Today, Stetson University Executive MBA Cohort 9 explored Istanbul’s most popular cultural sites.
“The city has a fascinating history with the inheritance of Byzantine ruins, splendid palaces, ancient mosques and churches, bath-houses, and exotic bazaars,” said Wendy Lowe, Executive MBA program coordinator. “Istanbul is the only city in the world reaching across two continents, with its old city in Europe and modern Istanbul situated in Asia, separated by the Bosphorus Strait. Modern Istanbul exudes trendy bars and nightclubs, western boutiques, office blocks and elegant suburbs. Today, we visited Hagia Sophia, Hippodrome of Constantinople, the Basilica Cistern, Blue Mosque, and the Topkapi Palace. We enjoyed touring the ancient artifacts, diamonds, empire clothing, paintings and the picturesque gardens and views of the Bosphorus.”
Hagia Sophia is the Church of the Holy Wisdom in Greek, Sancta Sophia in Latin, and Aysofya or Aya Sofya in Turkish. It is a former Byzantine church and former Ottoman mosque in Istanbul. Now a museum, Haghia Sophia is universally acknowledged as one of the great buildings of the world. We enjoyed touring the ancient artifacts, diamonds, empire clothing, paintings and the picturesque gardens and views of the Bosphorus.
The Hippodrome of Constantinople is the largest of the ancient world and the largest stadium of all times with a design that was based on the Circus Maximus in Rome which had a capacity of 250,000 spectators. Initially built at the time of Septimus Severus, it was later enlarged to surpass in grandeur the Coliseum and the Circus Maximus in Rome at the time of Constantine the Great, who moved the capital of the Roman Empire from Rome to Constantinople, Istanbul, in 330 AD. The first chariot races were held here! Today thousands of tourists crowd the area to get a glimpse of life long ago and further understand its place in history.
The Basilica Cistern, or Underground Cistern, was built by Justinian I after the bloody Nika Revolt in 532. During the Byzantium Period, it was used as a reservoir for water storage for the Great Palace and other buildings in the First Hill. During the Ottoman Period, the water was used for Topkapi Palace and watering the gardens of it. However, the cistern had its brightest days during the Byzantium Age.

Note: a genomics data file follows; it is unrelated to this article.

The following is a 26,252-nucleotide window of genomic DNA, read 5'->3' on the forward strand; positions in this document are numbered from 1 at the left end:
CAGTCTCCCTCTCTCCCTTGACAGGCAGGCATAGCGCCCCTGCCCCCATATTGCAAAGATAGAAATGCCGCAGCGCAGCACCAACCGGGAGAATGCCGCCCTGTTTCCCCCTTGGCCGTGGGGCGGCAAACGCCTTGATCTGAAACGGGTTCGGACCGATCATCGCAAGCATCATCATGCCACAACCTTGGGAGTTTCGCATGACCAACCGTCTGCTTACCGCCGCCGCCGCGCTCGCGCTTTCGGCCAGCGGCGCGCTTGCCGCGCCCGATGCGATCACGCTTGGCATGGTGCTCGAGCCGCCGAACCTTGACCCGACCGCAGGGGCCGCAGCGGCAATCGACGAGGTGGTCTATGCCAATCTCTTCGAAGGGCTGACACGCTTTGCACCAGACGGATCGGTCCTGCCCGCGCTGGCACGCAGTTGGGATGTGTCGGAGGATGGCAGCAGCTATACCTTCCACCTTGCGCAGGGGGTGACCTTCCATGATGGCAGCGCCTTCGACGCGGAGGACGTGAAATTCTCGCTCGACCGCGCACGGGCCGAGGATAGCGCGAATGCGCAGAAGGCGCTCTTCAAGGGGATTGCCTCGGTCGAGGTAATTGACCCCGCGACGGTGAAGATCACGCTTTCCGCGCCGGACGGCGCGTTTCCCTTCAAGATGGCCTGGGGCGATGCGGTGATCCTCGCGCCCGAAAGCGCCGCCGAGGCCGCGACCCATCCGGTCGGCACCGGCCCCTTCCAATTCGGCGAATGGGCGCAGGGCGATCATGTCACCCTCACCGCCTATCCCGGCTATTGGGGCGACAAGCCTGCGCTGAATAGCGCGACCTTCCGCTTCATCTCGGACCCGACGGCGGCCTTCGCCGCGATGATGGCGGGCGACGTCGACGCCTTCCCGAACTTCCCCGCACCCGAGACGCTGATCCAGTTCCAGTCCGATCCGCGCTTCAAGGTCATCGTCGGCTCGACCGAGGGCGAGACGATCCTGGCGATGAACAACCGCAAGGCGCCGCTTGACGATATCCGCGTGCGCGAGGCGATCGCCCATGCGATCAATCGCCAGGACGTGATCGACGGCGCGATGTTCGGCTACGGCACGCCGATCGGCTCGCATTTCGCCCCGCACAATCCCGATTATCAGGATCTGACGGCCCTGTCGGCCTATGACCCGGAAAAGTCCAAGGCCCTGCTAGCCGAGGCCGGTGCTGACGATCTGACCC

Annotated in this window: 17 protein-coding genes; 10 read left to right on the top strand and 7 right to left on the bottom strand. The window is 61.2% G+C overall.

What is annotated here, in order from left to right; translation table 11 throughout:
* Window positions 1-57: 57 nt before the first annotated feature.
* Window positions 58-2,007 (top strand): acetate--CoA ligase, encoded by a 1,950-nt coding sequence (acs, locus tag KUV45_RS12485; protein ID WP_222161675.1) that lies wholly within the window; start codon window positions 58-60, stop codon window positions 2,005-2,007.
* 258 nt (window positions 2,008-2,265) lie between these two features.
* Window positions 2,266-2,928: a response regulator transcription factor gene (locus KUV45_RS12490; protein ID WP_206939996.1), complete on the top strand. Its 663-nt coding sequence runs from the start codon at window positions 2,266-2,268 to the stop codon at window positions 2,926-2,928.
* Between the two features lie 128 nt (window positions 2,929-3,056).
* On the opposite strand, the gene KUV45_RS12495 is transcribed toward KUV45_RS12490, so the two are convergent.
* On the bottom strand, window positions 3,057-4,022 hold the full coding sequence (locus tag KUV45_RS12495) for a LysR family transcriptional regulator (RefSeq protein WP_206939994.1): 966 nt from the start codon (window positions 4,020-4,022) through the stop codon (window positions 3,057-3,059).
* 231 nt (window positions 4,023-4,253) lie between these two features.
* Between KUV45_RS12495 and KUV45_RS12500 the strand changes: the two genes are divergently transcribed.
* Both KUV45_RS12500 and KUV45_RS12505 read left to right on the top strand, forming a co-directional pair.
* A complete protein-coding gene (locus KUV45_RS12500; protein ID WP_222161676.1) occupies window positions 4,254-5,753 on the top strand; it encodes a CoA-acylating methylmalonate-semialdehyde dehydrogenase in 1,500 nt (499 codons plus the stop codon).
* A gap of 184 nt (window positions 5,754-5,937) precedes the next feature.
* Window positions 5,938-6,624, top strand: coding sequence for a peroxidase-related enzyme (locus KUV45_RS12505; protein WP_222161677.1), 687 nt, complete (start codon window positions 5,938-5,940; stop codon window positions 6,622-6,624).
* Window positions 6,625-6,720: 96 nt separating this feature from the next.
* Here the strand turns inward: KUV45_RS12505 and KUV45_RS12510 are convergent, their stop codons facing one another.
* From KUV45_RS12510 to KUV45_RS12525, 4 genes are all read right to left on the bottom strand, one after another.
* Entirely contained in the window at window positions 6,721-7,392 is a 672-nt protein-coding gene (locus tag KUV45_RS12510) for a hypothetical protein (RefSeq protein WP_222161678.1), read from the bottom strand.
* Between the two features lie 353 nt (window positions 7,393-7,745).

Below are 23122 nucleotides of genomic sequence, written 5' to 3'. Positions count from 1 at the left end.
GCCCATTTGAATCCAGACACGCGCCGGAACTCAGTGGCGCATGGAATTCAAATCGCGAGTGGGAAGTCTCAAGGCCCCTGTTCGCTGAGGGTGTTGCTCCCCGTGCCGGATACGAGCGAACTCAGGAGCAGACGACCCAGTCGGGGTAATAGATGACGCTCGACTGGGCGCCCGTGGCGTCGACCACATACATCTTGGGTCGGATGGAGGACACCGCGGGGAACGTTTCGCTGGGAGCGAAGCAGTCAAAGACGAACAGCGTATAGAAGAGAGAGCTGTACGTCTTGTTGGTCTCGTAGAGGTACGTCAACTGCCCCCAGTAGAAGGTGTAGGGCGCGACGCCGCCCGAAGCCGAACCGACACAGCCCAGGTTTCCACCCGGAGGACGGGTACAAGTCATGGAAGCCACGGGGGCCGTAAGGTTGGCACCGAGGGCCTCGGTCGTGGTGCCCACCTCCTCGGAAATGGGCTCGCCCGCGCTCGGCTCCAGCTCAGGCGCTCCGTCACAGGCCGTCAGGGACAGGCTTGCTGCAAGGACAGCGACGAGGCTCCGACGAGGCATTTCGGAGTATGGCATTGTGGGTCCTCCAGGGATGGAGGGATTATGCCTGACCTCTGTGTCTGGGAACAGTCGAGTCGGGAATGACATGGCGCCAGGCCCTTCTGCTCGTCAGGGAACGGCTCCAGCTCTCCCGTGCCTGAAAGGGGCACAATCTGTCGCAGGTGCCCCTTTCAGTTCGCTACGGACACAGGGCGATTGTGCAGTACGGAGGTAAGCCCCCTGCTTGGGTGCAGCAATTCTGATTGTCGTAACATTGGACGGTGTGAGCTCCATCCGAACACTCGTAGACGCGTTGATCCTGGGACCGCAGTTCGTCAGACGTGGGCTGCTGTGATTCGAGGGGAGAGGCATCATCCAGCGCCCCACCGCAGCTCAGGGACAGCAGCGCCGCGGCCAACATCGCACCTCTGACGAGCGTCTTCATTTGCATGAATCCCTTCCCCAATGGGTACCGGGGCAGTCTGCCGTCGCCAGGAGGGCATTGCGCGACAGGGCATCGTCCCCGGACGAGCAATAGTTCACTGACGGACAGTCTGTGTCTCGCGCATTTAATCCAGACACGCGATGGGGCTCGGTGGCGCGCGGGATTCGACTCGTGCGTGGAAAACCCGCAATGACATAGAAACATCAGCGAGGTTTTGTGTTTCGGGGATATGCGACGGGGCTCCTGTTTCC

Cohort 9 enjoyed a traditional Turkish lunch with lavash bread, Turkish pizzas and shish-ka-bobs at the Restaurant Khorasani, in one of the meandering roads near the Topkapi Palace. After lunch, students visited the Topkapi Palace and the Blue Mosque.
Topkapi Palace was first built by Mehmet the Conqueror just after his capture of Constantinople in 1453. His successors lived there for nearly 400 years until they began to take up resident in the Dolmabahce Palace, just across the Golden Horn. This palace is much more enclosed and built around 4 courtyards, vs. the European concept of being more open. Here, the cohort viewed the famous harem and treasury items.
The Blue Mosque was commissioned by Sultan Ahmet I as a rival to Hagia Sophia and designed by architect Mehmet Aga. The mosque began construction in 1609 and took seven years to finish. Sultan Ahmet died only a year after completion of his masterpiece at the age of 27. He is buried outside the mosque with his wife and three sons.
The Welcome Dinner tonight was at Restaurant Kosebasi, in a chic neighborhood of Istanbul. Students delighted in tapas style sharing of cold starters, warm appetizers, and lamb, chicken wings, barbecue ribs all marinated in Turkish spices, along with Kunefe, a traditional oven baked desserts with a molten cheese center, syrup and kaymak.
“Suffice to say that Cohort 9’s trip is off to an adventurous and informative start!” said Lowe. “Despite a few adjusting to the time change, one upset stomach and one sprained ankle, we have bonded together like a solidified unit, and we march on with excitement at what’s next!
“Tomorrow, the business visits begin!”